How to track stand on a bike
This entry was posted on March 27, 2015.
You’ve probably had this experience: you are driving along in the middle of the city, and you come to a stoplight. Suddenly, you notice a bicyclist waiting for the light to turn, but instead of standing over the bike normally, he or she is poised -- balanced on the pedals -- with the bike completely stopped. When you first see it, it seems impossible. But this move, called the “track stand,” is far from impossible. You can learn it yourself! Here’s how.
Track stands are named after the sport of track racing, where track stands were sometimes used as part of strategy during races. In everyday riding, track stands can be useful for brief stops at stop signs and lights, as they give you a bit of a head start when it’s time to ride again. And, let’s be honest, they just look cool, too.
A track stand is maintained because of counter pressure between the pedals, which are pushing the bike forward, and the brakes, which are holding it in place. It is this dynamic tension that allows perfect balance, and while it requires a good deal of practice, having the correct technique will help.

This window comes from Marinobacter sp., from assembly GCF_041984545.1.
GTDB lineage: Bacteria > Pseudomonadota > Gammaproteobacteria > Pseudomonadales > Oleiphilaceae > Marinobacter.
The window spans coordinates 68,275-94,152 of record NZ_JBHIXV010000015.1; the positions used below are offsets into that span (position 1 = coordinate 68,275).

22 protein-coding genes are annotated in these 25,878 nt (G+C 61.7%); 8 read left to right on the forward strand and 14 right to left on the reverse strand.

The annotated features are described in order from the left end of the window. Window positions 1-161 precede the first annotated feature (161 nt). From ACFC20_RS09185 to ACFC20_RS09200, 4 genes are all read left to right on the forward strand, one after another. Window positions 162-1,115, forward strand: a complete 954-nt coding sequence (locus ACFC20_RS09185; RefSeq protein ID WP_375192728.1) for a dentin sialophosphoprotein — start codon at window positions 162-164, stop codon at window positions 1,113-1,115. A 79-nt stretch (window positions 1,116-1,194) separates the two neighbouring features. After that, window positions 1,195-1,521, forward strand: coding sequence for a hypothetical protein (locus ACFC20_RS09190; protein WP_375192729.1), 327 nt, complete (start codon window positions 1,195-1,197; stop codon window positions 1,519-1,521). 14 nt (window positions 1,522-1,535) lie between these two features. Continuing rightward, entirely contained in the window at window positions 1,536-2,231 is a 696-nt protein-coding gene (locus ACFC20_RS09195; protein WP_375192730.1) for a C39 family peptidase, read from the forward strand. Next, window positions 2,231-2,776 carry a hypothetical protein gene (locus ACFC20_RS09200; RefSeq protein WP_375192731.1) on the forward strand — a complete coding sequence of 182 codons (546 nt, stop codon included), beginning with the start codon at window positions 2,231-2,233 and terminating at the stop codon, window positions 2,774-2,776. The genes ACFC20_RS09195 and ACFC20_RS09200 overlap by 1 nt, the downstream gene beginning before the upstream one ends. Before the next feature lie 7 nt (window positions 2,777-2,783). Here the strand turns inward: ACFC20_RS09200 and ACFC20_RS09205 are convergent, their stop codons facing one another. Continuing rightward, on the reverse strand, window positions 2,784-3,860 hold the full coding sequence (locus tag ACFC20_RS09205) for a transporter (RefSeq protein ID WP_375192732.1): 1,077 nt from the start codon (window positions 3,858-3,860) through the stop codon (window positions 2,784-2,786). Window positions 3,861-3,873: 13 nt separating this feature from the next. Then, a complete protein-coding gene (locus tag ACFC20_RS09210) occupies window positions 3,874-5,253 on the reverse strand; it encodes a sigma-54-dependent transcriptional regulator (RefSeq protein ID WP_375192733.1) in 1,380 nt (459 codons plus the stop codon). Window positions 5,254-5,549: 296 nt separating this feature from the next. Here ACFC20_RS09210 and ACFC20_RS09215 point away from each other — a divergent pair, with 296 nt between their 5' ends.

Step 1: Start in a controlled location, like a tennis court or empty parking lot. Bike slowly, then coast with your pedals level. Come to a complete stop with both hands firmly on the brakes.
Step 2: Now that you are stopped, work to find a comfortable balance position. For most people, this means standing (although sitting works, too) over the pedals with their dominant foot forward. You will also need to point the front wheel to the same side as your dominant foot, angled somewhere between 30 and 45 degrees.
Step 3: To maintain balance, rock the bike back and forth a bit, turn the handlebars slightly back and forth, and move your body slightly. This is the tricky part that will require a bit of practice!
It may help to practice on a slight uphill, with the front wheel of the bike wedged gently against a curb or other obstacle. Let yourself roll backward an inch at a time, then move slightly forward again to contact the obstacle. Repeat this until you can balance without the front wheel against the obstacle, and you are almost there.
Step 4: Make sure to maintain pressure on the front pedal throughout this whole process; the opposing forces between your pedal and your brakes are the key to your balance.
Don’t use clipless pedals while you are learning the track stand! It could lead to a nasty fall. While you are learning, be prepared to put your foot down in a hurry to avert a fall.
Also, it should go without saying, but wear a bike helmet while you ride, especially if you are practicing a new trick like the track stand. Better safe than sorry.